Russian ‘city of the future’ becomes first in Europe to offer self-driving taxi service
Located in the Republic of Tatarstan, Innopolis was set up as a technology park in 2012, with a focus on supporting high-tech industries. It was later granted ‘town’ status. Around 100 people have signed up to participate in the driverless taxi trials, and they will be able to choose from a number of pre-set destinations, including the university, stadium, and apartment blocks.
The service will first operate two vehicles in test mode with free rides to certain destinations. It allows joint trips to be arranged as the cabin can accommodate up to three passengers.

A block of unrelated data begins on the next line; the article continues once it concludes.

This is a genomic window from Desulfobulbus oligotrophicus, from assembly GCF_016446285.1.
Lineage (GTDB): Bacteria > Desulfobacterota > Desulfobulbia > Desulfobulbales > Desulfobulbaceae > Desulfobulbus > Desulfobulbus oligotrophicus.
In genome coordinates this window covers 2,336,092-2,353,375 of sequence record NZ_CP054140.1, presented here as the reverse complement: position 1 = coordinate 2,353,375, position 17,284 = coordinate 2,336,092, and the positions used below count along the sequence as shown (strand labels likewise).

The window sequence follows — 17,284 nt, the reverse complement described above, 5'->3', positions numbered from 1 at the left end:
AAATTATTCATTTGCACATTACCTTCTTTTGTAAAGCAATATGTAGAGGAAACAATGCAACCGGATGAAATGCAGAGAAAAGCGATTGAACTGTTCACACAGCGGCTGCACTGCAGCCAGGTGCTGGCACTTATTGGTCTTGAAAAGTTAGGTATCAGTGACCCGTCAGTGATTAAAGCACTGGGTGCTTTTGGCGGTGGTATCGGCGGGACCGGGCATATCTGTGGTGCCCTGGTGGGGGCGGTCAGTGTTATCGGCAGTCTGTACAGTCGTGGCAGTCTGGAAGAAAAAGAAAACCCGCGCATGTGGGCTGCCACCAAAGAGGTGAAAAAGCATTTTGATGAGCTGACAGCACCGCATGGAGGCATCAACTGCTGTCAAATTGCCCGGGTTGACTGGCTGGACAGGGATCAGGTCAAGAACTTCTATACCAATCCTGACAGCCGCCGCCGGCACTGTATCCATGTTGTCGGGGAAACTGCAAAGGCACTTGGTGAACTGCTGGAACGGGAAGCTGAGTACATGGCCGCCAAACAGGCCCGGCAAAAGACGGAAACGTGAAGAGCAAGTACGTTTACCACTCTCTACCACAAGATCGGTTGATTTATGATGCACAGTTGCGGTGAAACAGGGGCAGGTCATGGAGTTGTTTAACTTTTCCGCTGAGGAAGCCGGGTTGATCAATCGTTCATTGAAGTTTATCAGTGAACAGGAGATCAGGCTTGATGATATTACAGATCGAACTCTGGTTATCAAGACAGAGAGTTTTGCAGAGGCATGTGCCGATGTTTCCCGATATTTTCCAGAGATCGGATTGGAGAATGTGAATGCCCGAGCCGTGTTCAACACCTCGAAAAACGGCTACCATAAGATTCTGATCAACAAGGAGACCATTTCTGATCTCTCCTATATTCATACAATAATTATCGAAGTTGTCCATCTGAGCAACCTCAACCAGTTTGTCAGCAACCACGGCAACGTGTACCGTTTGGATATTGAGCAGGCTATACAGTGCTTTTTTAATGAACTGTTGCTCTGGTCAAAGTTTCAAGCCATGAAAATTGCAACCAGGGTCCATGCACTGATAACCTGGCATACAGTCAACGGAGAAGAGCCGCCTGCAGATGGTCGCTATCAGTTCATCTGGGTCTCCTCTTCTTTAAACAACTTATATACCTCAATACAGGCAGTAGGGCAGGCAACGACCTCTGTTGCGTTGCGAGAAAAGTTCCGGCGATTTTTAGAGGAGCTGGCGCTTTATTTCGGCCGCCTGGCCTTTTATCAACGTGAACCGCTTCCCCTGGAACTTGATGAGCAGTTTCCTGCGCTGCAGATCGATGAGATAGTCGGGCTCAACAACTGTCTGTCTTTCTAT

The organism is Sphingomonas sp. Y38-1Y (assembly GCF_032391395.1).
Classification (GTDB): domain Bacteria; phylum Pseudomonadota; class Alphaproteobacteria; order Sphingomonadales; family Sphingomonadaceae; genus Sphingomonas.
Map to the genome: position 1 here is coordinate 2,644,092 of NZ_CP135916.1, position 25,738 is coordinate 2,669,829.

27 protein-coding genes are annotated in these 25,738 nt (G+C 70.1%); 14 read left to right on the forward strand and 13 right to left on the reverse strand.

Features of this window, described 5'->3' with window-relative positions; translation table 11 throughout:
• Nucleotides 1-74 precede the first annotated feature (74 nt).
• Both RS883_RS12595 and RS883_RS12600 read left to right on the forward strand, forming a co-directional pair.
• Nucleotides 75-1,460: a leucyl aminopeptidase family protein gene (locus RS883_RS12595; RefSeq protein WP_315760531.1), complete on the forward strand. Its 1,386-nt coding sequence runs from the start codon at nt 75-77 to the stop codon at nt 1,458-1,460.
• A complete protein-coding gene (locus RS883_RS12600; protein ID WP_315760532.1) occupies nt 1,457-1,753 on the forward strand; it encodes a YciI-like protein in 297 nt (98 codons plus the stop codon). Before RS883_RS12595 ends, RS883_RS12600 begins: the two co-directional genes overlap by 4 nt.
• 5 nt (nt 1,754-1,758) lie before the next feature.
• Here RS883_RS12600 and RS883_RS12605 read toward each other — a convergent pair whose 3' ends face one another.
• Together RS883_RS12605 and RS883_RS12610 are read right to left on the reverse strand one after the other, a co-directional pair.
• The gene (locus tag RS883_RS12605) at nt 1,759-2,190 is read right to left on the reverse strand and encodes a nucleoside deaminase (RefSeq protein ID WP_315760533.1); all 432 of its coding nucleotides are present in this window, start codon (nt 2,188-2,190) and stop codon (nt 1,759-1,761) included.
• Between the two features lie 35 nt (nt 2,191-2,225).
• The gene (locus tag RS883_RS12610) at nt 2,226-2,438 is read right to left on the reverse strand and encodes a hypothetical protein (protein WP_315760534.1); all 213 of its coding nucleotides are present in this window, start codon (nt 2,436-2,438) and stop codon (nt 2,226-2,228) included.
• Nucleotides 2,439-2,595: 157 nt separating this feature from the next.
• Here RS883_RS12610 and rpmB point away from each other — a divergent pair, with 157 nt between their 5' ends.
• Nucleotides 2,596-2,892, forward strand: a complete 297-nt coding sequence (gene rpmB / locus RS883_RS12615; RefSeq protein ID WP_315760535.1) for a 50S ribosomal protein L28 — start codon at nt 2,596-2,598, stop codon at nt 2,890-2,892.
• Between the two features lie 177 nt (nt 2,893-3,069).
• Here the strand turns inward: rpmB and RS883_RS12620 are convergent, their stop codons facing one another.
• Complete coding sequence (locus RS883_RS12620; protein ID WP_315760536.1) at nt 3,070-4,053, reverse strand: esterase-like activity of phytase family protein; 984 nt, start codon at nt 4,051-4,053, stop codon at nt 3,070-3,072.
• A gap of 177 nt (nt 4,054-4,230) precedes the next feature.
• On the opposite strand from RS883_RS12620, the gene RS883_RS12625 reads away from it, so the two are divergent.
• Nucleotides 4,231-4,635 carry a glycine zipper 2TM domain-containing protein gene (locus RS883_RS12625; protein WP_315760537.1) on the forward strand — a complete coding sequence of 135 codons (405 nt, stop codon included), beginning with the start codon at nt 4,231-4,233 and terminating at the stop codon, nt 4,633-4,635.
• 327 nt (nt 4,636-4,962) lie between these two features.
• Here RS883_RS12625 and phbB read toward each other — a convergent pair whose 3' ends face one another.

“Our Yandex self-driving team plans to later expand the autonomous ride-hailing service to include more destinations, additional vehicles, and removing the safety driver, in addition to improving the service based on user feedback,” Yandex said.
According to the company’s general director, Elena Bunina, the service will be offered for free.
Yandex first unveiled its autonomous car in 2017, saying it was entering the driverless technology market and intended to capitalize on its already existing online services like map navigation, traffic surveillance, and image recognition for its other major branch – an Uber-like taxi service.
Autonomous taxi services have already been tested in a number of markets around the world. In 2016, US-based autonomous car startup NuTonomy launched a self-driving car service in Singapore. Uber and Google’s sister company, Waymo, are continuing to trial similar services in various markets. In Asia, self-driving taxi trials kicked off in Tokyo this week; the service is expected to be launched ahead of the 2020 Olympic Games.
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